By Alexandra Burlacu | Jul 10, 2013 04:51 AM EDT
Windows chief Tami Reller has announced that Microsoft's PC and tablet partners will receive a "near final" Windows 8.1 release in late August.
An August release would give PC makers and system builders enough time with the software to prepare Windows 8.1 devices for the 2013 holiday season.
Speaking on Tuesday, July 9, at the company's annual Worldwide Partner Conference (WPC) in Houston, Texas, Reller said that Microsoft is getting ready to ship the release to manufacturing (RTM) version of Windows 8.1 to OEMs by the end of next month.
While Reller said that Microsoft would ship the release to manufacturing (RTM) version of Windows 8.1 to OEMs by late August, she did not mention of when the software will reach consumers in its final form. Considering previous timelines, however, Microsoft should be ready to ship Windows 8.1 to consumers by October. Reller further added that many Windows devices shipping this holiday season will come with the updated software on board.
Microsoft CEO Steve Ballmer, meanwhile, highlighted the company's evolution from a software firm to a real devices and services company.
"Windows has always been more a device than a piece of software; it defined a class of device called the PC," boasted Ballmer at WPC, referring to tablets, all-in-ones, convertibles and other devices. "We need our partners to come with us in this journey."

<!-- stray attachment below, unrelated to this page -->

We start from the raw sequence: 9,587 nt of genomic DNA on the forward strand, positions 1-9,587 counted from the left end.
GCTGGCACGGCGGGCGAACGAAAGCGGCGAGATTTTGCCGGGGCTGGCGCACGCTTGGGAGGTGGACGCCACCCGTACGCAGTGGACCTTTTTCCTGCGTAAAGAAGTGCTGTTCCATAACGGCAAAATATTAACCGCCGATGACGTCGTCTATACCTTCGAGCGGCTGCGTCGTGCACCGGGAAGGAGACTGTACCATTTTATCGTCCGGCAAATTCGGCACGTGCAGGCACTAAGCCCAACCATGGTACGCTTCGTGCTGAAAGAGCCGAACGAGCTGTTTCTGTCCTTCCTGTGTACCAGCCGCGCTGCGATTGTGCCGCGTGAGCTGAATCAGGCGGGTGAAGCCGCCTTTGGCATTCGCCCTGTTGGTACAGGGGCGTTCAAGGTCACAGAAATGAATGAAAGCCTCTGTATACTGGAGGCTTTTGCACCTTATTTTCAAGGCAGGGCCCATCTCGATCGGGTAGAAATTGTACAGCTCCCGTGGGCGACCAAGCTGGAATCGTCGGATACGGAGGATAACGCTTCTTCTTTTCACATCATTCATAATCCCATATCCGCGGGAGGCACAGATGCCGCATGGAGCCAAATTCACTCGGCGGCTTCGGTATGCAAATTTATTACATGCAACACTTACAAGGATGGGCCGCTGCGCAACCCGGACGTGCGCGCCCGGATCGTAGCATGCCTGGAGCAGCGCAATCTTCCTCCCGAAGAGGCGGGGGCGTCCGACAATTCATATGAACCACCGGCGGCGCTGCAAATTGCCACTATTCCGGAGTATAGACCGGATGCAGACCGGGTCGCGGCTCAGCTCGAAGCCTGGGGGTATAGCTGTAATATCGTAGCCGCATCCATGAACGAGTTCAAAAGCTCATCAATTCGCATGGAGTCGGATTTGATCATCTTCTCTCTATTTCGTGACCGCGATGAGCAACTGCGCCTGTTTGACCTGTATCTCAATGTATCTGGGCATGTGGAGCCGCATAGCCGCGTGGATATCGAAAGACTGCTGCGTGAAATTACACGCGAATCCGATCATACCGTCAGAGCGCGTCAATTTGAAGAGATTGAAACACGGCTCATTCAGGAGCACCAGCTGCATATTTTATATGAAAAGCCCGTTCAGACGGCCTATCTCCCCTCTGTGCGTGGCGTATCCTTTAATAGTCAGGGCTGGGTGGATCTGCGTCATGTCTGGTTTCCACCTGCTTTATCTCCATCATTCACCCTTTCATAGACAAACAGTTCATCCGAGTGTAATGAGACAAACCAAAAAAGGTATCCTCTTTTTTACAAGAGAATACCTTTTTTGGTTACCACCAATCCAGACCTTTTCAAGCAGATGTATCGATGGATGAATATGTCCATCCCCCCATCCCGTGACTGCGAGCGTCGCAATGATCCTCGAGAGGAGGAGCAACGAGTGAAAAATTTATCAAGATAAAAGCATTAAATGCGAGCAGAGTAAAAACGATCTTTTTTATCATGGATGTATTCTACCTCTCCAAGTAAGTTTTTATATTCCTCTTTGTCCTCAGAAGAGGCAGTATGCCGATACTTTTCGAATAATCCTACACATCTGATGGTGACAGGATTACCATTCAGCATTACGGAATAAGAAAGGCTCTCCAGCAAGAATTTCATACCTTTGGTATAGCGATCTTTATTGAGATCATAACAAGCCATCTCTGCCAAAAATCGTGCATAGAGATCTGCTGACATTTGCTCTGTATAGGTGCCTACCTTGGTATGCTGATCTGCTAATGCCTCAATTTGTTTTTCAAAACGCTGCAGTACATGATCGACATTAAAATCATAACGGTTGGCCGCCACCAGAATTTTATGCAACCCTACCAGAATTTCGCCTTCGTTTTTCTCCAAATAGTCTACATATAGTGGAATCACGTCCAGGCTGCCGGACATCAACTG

Microsoft released a public preview of Windows 8.1 back on June 26, allowing users to try out the new software before it officially rolls out in its final form. At this point, however, the next stop is RTM, with no other previews or test builds along the way. The company will make Windows 8.1 available as a free upgrade to all Windows 8 and Windows RT users through Windows Store.
Microsoft execs at the WPC did not offer an updated figure for Windows 8 licenses sold so far. Back in early May, the company announced more than 100 million Windows 8 licenses sold in the software's first six months on the market.
Windows 8 generated a firestorm of criticism over its radical overhaul of the Windows interface and the lack of a Start button, but Ballmer was quick to defend the platform.
"Windows 8 was nothing short of the most remarkable replatforming from Windows," Ballmer told partners at the conference, noting that Microsoft did "a heck of a good job on Windows 8."
He did reckon, however, that feedback and complaints regarding Windows 8 did not go unnoticed and the company aims to address those issues in Windows 8.1.
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